They are also value signalling. Not only do they advertise for friendly customer service people but they also say to everyone who reads it “why not come and bank with us – we care about getting friendly staff on board.”

Few people are people people looking to move into a different customer services role. But everybody would like a bank with friendlier customer services.

On the Manchester Arena bombing

June 2nd, 2017 | Thoughts

I, like everyone else, was shocked and appalled to see the pictures coming out of Manchester after the terrorist attack at Manchester Arena. Not in the hyperbolic sense: there was a literal shock (well, not shock, but shock) and appalling. That someone would do that for a concert aimed at children genuinely takes you aback.

It’s the kind of propaganda you might expect to have spread during the Second World War. Goebbels would have been proud to convince his citizens that the enemy was deliberating bombing children. But here was someone so brainwashed by a political-religious ideology that they were actually doing it. At the M.E.N., a place where so many of us in the north have pleasant memories.

I would like to say I was inspired by the reaction of the community in supporting the victims. But the truth is better: I wasn’t surprised because that is just standard. Of course, people rushed to help, gave people rides, took them into their houses. Who was surprised by this? When did we set the bar so low? Not us.

How Tesco created a brilliant billboard

June 1st, 2017 | Business & Marketing

This image was on a billboard. You’ll have to take my word for it: it was on the inner ring road and being the responsible driver I am, I resisted the temptation to take a photo while driving at 40 mph (yes, of course I was only doing 40, officer).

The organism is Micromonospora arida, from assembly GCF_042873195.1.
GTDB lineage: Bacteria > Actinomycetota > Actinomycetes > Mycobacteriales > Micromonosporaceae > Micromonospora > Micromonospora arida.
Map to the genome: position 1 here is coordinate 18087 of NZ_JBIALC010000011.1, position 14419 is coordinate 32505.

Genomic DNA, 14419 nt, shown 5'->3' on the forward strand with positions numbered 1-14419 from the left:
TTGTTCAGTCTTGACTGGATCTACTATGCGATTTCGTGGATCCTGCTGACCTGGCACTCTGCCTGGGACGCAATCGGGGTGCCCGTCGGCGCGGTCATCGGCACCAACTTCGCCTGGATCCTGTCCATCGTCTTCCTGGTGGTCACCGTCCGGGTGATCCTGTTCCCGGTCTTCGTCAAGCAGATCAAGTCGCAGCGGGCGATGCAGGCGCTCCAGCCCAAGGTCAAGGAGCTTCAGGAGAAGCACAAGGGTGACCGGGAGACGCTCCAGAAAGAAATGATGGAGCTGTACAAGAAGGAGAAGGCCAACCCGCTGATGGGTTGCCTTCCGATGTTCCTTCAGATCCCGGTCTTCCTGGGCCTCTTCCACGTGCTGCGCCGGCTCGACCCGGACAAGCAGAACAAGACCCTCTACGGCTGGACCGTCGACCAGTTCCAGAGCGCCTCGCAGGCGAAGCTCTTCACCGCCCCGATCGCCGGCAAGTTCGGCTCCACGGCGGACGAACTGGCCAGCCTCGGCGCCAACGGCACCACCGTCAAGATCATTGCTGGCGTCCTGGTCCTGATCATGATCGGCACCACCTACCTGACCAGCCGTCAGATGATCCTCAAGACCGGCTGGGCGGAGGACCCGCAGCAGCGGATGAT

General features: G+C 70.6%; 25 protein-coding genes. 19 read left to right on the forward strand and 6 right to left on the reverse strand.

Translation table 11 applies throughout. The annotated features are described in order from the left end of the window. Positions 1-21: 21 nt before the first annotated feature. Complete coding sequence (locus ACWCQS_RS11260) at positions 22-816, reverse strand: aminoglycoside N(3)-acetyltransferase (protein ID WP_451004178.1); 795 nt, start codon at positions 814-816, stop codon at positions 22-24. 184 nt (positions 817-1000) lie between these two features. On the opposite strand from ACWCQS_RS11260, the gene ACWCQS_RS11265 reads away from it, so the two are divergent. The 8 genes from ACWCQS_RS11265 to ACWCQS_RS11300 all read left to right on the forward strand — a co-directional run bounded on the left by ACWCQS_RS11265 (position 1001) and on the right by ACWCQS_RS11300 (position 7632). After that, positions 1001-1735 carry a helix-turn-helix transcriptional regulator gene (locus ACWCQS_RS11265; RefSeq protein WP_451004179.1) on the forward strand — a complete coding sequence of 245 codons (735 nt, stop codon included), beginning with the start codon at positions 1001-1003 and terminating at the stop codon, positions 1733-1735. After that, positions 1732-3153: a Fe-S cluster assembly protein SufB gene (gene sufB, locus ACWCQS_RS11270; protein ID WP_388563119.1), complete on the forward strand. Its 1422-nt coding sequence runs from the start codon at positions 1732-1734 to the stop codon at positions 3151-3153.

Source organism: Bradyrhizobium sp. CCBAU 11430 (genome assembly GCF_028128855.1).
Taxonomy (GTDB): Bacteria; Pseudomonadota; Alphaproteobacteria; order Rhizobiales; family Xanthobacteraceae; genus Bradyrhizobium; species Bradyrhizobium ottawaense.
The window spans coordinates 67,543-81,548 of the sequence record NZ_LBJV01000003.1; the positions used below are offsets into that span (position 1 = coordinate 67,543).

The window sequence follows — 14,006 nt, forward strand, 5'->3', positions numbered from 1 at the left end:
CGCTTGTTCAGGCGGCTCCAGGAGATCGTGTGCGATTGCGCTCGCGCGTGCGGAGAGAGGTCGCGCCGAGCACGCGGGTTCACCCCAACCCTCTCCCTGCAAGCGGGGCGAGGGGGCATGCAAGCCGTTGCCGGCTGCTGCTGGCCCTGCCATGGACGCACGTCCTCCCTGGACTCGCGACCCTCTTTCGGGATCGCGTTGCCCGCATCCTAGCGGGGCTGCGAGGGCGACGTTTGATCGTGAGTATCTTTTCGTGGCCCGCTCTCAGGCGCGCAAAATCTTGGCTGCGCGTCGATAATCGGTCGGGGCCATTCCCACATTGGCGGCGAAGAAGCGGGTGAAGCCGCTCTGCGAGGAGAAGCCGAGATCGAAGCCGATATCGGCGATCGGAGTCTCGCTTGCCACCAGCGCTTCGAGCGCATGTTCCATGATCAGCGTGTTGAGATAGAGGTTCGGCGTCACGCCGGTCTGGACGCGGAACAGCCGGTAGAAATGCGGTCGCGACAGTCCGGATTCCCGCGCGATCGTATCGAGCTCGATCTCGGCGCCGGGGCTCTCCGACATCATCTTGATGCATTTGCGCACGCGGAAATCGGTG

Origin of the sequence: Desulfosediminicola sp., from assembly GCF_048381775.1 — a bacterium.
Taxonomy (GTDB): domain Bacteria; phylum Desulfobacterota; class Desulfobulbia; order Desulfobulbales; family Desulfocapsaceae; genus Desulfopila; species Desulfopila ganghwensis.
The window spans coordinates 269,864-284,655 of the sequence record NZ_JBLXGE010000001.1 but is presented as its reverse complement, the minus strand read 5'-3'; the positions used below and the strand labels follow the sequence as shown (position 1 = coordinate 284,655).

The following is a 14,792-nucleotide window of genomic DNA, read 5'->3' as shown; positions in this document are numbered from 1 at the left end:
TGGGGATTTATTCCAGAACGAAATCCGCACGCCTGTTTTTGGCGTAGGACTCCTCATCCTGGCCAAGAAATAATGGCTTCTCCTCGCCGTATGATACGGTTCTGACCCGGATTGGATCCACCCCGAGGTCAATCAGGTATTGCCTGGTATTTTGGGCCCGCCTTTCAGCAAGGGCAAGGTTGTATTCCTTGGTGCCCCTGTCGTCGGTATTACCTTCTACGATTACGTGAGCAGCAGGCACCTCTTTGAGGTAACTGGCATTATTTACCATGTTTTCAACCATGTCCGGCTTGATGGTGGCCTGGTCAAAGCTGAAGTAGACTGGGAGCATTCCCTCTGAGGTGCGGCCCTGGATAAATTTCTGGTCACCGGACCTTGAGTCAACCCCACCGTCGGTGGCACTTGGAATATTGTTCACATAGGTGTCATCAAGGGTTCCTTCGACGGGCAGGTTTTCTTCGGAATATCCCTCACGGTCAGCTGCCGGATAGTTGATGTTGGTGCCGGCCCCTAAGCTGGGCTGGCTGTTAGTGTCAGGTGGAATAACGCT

But I had to post a (badly recreated) picture because it is brilliant marketing.

Why? Because the art of marketing is not about making a brilliant product and then finding some people to sell it to. It is about finding a problem that people have and designing a product to fix it.

And if you want to do it well, you have to zone in one particular pain point. Focus right in on the problem people are having and drive home that you have the solution.

What problem does almost every parent with a young child have? Trying to eat dinner. It’s impossible. Venla will not tolerate other people eating. I can’t remember the last time Elina and I ate at the same time because one of us has to bounce a baby.

Your best hope, indeed, your only hope, is to design food you can eat one handed. We don’t design around taste, or flavour, or type of cuisine: we optimise our menu for what we can eat one handed.

And Tesco has zeroed on on a problem that every young family faces and said “come buy food from us and your problem will be fixed.”

Eurovision 2017

May 31st, 2017 | Music

Venla’s first Eurovision. She was not excited about it.

Nor were the contestants. This year’s contest didn’t produce much in the way of songs I have found burrowed inside my head. I still have a fair few knocking around on my playlist from last year, so it was disappointing to see a less-exciting array this year.

At least Romania gave us some rap yodelling.

Decent year for Britain. We were on the left-hand side of the scoreboard for quite a long time.

But maybe that is a sign that we have let out expectations drop too long. We have won it five times. Great commentary by Graham Norton, as ever.

Oakwell Hall parkrun review

May 30th, 2017 | Sport

I try to test up for the week or two before a race. However, as I’m also chasing my Parkrun 250 club (I have a long way to go), I couldn’t resist doing a Parkrun the day before the Leeds Half Maraton.